By CELEBRITY EDITOR | UPDATED: 11:28, 11 May 2020
The fourth episode of Celebrity SAS: Who Dares Wins is back again this evening on Channel 4.
With twelve new well-known faces, all of whom think they have what it takes to pass SAS Selection we spoke with former boxer Tony Bellew to find out why he choose to do the show and how he thought he fared in this seasons series.
Tony embarks on the toughest of challenges facing a gruelling course in the challenging heady heights off the Scotland’s rugged West Coast.
We wanted to find out how Bellew thought he fared at the farmstead on the remote island of Raasay where he will be exposed to Scotland’s unforgiving weather, harsh landscape and volatile seas and not to mention the tough SAS elite of Chief Instructor, Ant Middleton and his team of Directing Staff, Foxy, Billy, Ollie and newest member Jay.
You’ve taken on loads of challenges in your life. What was it about Celebrity SAS: Who Dares Wins that made you want to do it?
The reason I wanted to do it was because I’ve always admired the guys in the military and armed forces, especially the SAS boys. I took the Navy test when I was a kid, when I was younger, and then pulled out last minute. I passed it, and then pulled out last minute, because I wanted to pursue a career in boxing.
I have a lot of time for the Royal Marines, but I just didn’t think I’d be fit enough or good enough, so I didn’t go down that path and stuck to the boxing.
Did you feel in good physical shape going into this challenge?
I soon learned that being a former athlete was very, very tough, because you’ve got set demands for yourself and your body that you used to put on yourself, but I hadn’t been active or near a boxing ring for a year when the show started.
It’s hard to stay motivated, to be honest. So I tried to get in the best shape I possibly could to prepare me for it, but nothing could have prepared me for what was ahead! Part of the real battle of this course is mental, the mental side of it.
How did you find the other celebs?
Brendan was a lovely guy. I mean, I got on well with everyone to be fair. I’m a pretty easy going person. I get stereotyped as this big, horrible, aggressive guy. Honest to God, I’m just a down to Earth, normal person.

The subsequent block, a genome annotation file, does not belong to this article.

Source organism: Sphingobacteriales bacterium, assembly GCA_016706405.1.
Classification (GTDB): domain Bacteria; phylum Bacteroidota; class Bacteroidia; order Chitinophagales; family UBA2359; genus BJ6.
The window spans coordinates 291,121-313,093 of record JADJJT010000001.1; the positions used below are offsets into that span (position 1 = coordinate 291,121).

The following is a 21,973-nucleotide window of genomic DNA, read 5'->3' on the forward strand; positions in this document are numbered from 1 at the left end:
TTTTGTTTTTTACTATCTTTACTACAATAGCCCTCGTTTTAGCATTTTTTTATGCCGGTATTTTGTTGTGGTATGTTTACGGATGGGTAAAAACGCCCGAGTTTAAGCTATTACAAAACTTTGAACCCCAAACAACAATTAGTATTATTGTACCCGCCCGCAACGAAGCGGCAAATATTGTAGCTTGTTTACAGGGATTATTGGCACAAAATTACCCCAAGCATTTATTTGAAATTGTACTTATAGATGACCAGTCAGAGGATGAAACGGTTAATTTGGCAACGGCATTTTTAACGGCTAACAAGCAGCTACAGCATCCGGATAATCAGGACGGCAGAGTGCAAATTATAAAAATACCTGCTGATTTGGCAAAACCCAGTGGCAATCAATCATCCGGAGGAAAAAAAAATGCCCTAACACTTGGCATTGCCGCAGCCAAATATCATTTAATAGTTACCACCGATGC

I keep myself to myself. I hate the spotlight. People will say, “Oh, why are you doing the show?” I did it because I just love the SAS. I love soldiers, I love army, I love war, I love fighting. And they’re the masters of it.
What did you think about the challenges?
The hikes were okay. I can deal with that kind of pain, I’m cool with that. I can take it. The heights is what killed me. The abseiling one wasn’t too bad going down.
When I can look up and go down backwards, I can deal with that. That’s not a problem. When they made me do one where I’m going front ways, I’m looking down, that killed me.
I just have an issue with heights, that I’m sure people will see through the show. I’ve always been scared of heights. So it’s very, very hard for me to look down from a high point.
How does that fear compare to stepping into the ring?
When I’m fighting, I’m never nervous. I enjoy fighting. I’m excited by the thought of having a fight. I know that doesn’t sound normal and I know people very rarely grasp what I’m saying, but I’m excited by having a fight. I really am. I look forward to it.
I love fighting. I wish I could carry on fighting forever. I would have a fight every single week if I could. I just love the fact it’s one on one. The fear of heights is about the fact I am not in control.